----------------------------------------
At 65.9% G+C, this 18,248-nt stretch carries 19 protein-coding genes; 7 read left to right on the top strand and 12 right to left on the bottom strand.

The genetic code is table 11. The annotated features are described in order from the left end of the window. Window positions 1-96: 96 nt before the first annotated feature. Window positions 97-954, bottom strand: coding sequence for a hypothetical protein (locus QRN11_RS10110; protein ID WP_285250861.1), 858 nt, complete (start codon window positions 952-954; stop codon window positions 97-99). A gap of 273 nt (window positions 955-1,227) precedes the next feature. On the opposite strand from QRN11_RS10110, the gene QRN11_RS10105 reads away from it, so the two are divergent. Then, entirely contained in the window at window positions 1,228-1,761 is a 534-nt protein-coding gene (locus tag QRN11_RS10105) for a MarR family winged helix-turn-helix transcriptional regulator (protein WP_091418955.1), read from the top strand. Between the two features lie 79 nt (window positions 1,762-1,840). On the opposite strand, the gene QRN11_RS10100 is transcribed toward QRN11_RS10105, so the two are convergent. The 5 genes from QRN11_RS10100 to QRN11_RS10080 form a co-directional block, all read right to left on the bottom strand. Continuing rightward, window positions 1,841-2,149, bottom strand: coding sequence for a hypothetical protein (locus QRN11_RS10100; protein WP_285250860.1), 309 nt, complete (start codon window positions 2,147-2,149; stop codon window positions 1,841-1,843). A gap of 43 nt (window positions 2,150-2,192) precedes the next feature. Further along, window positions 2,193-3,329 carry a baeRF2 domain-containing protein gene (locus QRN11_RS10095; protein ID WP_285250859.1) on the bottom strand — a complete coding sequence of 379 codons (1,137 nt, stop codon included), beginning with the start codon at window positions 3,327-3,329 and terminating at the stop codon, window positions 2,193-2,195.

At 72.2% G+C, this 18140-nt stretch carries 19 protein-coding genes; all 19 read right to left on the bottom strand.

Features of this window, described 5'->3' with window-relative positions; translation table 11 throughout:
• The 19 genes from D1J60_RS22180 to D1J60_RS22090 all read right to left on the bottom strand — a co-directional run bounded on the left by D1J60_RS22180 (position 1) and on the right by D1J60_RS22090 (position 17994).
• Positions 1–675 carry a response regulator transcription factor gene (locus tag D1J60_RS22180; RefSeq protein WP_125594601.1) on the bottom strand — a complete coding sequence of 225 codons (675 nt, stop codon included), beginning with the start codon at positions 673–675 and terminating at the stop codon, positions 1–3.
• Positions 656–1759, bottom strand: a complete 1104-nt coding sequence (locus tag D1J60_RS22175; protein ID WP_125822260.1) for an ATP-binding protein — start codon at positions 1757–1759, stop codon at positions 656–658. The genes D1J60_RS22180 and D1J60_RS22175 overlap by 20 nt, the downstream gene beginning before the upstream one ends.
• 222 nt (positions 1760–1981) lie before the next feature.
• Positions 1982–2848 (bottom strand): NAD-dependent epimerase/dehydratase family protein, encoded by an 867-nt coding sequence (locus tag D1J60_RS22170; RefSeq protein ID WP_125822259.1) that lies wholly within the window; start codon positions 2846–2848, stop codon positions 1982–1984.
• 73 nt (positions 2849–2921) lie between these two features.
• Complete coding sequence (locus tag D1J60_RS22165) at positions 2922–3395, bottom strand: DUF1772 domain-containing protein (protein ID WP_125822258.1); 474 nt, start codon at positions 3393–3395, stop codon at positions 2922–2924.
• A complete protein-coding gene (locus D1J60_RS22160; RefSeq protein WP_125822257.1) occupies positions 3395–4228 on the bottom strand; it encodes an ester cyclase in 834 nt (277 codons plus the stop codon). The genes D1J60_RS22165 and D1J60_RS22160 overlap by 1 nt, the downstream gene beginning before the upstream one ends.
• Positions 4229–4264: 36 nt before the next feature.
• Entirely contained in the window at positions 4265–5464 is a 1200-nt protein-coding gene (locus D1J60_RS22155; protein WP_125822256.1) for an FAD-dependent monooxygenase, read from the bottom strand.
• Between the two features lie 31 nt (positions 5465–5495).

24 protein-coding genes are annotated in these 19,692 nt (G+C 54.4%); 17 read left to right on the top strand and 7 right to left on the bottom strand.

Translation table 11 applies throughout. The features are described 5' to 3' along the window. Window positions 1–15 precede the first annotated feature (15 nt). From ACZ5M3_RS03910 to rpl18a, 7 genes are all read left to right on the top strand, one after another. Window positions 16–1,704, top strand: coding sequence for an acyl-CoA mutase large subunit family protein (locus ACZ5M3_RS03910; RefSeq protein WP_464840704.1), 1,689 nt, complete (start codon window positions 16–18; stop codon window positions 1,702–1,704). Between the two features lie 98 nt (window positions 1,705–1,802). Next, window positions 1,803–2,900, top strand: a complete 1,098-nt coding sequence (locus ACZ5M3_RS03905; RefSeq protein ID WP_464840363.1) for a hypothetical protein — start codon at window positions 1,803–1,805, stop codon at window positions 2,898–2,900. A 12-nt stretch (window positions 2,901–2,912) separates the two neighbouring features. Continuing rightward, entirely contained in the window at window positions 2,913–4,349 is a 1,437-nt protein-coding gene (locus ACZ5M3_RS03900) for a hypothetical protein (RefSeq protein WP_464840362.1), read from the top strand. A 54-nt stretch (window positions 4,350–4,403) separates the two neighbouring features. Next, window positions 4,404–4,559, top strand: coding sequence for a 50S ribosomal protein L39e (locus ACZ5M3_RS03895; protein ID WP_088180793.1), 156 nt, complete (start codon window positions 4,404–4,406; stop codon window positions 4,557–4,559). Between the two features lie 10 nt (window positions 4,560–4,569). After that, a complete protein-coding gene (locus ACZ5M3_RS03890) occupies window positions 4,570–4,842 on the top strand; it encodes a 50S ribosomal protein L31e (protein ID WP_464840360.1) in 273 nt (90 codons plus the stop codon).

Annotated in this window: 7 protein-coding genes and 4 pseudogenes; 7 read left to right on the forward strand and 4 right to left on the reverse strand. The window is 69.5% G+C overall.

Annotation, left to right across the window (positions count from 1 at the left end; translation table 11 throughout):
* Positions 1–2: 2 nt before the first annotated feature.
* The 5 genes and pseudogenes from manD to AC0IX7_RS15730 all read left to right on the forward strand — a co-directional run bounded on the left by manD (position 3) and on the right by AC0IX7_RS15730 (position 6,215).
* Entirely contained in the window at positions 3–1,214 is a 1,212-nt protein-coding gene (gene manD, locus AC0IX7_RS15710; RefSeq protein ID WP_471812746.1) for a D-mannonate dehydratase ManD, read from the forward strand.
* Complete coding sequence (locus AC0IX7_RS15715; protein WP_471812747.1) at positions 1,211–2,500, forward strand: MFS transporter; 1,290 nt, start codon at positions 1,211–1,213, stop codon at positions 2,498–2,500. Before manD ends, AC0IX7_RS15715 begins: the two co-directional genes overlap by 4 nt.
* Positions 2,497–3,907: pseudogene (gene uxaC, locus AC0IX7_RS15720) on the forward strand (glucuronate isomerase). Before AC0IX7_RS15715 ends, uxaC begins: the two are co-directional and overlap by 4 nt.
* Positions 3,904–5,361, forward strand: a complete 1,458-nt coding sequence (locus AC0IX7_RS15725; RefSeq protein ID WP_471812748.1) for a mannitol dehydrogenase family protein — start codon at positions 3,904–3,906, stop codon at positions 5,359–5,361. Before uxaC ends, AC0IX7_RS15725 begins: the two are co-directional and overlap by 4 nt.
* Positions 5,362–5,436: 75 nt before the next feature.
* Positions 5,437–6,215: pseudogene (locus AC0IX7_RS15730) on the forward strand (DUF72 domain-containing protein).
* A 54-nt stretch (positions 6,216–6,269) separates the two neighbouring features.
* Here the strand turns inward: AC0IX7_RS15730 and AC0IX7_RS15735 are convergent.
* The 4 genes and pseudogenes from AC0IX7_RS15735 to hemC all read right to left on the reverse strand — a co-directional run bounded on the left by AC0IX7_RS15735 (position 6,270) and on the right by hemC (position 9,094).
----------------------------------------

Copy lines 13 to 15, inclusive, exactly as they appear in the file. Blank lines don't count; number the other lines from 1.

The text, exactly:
• Positions 4229–4264: 36 nt before the next feature.
• Entirely contained in the window at positions 4265–5464 is a 1200-nt protein-coding gene (locus D1J60_RS22155; protein WP_125822256.1) for an FAD-dependent monooxygenase, read from the bottom strand.
• Between the two features lie 31 nt (positions 5465–5495).